Life is a series of experiences which shape children into the adults they become; however, not all of these interactions can be construed as positive. Unfortunately, sometimes things happen which negatively impact a child beyond his ability to effectively cope.

It is during these times of adversity when a strong, supportive, and reliable adult caregiver is critical. Based on research from Harvard University’s Bari Walsh in his article, “The Science of Resilience,” he attests to the fact that there are a few key facets to a child’s ability to go forward after paramount adversity strikes.

They are as follows (www.gse.harvard.edu):

  • The availability of at least one stable, caring, and supportive relationship between a child and an adult caregiver.
  • A sense of mastery over life circumstances.
  • Strong executive function and self-regulation skills.
  • The supportive context of affirming faith or cultural traditions.

While it is understood in most cultures that anyone going through difficult times needs support, this need rises to a pinnacle when managing the needs of adolescents facing extreme adversity. In addition to family support, many times children find solace in one of their educators.

These adults often spend more waking hours with the students than their families. They also witness the children’s interactions and challenges within their social circles at school, something that families rarely see first hand. This alternative view point often serves as a critical second layer of insulation for children who are learning to cope with adversity.

Furthermore, while schools were conceived as educational entities, the roles that the adults play within the confines of these institutions many times involve much more than teaching the three R’s. The social emotional challenges that students embrace for the first time in their lives are often mitigated within a school setting.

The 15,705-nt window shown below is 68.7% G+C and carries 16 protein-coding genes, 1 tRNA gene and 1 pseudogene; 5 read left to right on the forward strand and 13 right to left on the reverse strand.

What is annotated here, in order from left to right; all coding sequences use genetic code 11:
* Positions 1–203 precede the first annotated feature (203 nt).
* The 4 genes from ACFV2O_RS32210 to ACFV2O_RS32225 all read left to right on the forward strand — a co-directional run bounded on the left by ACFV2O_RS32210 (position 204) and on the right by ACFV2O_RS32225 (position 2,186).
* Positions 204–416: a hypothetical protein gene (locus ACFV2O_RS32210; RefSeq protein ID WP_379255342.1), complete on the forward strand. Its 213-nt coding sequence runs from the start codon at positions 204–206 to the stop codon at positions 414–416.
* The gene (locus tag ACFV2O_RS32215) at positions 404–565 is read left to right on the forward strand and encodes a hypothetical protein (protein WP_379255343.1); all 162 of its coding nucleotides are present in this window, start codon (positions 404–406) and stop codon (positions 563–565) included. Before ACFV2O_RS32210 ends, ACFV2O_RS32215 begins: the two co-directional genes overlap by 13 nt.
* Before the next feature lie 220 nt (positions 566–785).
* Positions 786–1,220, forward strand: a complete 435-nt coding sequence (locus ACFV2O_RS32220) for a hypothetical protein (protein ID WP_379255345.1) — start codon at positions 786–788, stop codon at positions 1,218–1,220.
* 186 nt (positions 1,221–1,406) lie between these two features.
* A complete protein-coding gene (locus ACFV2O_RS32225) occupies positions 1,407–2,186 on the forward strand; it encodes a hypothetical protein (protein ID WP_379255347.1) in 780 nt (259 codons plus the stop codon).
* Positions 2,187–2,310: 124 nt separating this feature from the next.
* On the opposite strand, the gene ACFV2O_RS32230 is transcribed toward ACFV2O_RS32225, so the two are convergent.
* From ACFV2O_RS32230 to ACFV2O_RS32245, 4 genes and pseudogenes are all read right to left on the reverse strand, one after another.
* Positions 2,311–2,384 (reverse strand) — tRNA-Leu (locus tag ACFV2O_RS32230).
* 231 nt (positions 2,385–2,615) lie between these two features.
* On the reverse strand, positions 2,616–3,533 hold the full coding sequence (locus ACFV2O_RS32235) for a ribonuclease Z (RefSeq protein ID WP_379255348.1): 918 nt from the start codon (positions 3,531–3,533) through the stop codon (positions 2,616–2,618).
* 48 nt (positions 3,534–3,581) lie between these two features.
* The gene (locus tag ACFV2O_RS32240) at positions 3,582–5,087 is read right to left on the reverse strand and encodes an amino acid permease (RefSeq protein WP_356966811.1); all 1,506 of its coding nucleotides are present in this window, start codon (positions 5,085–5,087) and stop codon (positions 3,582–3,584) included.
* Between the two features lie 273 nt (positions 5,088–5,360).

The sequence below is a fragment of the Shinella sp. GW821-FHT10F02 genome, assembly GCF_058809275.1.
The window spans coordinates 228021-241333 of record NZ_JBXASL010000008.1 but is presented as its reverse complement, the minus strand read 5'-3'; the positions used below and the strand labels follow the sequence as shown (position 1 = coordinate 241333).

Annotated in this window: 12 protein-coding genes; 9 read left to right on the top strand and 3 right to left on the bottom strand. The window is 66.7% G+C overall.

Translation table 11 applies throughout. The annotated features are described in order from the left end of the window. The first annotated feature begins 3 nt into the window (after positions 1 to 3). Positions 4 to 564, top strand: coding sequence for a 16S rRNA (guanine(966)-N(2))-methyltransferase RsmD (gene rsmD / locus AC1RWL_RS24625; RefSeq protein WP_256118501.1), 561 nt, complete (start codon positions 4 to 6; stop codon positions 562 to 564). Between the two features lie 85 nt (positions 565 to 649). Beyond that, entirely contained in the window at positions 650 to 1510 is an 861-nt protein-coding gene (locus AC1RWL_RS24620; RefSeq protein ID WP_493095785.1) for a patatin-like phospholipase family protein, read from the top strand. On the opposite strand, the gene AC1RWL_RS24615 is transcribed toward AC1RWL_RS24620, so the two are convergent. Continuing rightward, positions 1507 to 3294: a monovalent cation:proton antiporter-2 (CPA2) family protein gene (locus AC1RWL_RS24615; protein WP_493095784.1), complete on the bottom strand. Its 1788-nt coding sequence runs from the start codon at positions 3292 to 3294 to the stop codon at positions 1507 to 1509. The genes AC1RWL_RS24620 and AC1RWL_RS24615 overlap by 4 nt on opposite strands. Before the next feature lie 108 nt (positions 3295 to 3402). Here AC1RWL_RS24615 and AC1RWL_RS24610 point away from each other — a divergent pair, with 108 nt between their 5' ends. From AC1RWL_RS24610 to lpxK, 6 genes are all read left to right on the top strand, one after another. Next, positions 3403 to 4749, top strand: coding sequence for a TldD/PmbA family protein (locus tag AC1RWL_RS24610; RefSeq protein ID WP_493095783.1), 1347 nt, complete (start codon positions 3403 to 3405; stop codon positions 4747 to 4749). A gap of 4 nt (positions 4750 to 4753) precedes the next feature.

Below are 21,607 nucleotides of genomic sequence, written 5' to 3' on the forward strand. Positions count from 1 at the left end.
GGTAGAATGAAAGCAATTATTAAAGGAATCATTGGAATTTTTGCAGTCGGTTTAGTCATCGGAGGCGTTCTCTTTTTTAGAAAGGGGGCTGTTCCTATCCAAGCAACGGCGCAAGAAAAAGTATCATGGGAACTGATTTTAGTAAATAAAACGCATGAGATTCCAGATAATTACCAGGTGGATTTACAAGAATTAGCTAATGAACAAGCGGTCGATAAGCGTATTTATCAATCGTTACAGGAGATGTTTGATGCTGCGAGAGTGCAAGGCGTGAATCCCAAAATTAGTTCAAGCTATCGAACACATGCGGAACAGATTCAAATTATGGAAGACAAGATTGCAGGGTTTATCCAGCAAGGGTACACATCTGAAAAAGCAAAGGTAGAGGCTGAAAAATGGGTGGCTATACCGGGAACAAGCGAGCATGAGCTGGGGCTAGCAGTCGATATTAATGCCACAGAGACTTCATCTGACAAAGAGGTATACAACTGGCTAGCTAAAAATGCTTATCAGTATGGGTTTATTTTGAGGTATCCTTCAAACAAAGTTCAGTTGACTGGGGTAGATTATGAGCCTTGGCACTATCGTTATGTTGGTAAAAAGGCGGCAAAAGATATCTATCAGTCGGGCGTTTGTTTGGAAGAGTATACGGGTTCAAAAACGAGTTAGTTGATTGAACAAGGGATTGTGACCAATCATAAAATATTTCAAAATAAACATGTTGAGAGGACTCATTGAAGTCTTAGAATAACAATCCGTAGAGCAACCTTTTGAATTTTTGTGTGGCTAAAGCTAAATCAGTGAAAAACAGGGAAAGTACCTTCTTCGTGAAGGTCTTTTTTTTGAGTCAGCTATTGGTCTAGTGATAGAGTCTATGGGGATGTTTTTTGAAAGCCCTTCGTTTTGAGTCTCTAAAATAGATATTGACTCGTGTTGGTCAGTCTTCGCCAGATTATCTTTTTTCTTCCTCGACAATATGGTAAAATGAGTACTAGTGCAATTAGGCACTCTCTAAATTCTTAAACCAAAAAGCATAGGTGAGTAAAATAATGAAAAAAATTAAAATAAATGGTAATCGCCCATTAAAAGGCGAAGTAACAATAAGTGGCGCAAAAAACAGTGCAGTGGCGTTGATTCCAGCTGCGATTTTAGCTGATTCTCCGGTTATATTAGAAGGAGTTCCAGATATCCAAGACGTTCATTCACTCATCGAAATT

It is the teachers, counselors, and administrators in these settings who find themselves trying to ensure that the children in their schools find balance, a setting with appropriate academic merit as well as sufficient emotional support. While this may appear to the casual observer as beyond the call of duty for such educators, the truth of the matter is that it is just this calling which beckoned many an educator into the field.

Former NFL player turned high school principal, Michael Lehan attests to the need for educators to use empathy to teach students while listening to their needs. In his commencement address to the University of Minnesota’s 2016 class, he shared the following, “It’s about asking, How can I help you be successful? not telling them Be successful! It’s about asking them what support they might need from me. By encouraging conversations from a point of inquiry, rather than saying “shame on you” or “you ought to do it this way,” one can instill a culture of trust and empathy which changes the conversation and goes on to change children’s lives forever.

Angela Farmer is an assistant professor of educational leadership for Mississippi State University, a certified Myers-Briggs trainer and a former P-12 educational leader. Readers can contact Farmer at asfarmer@colled.msstate.edu

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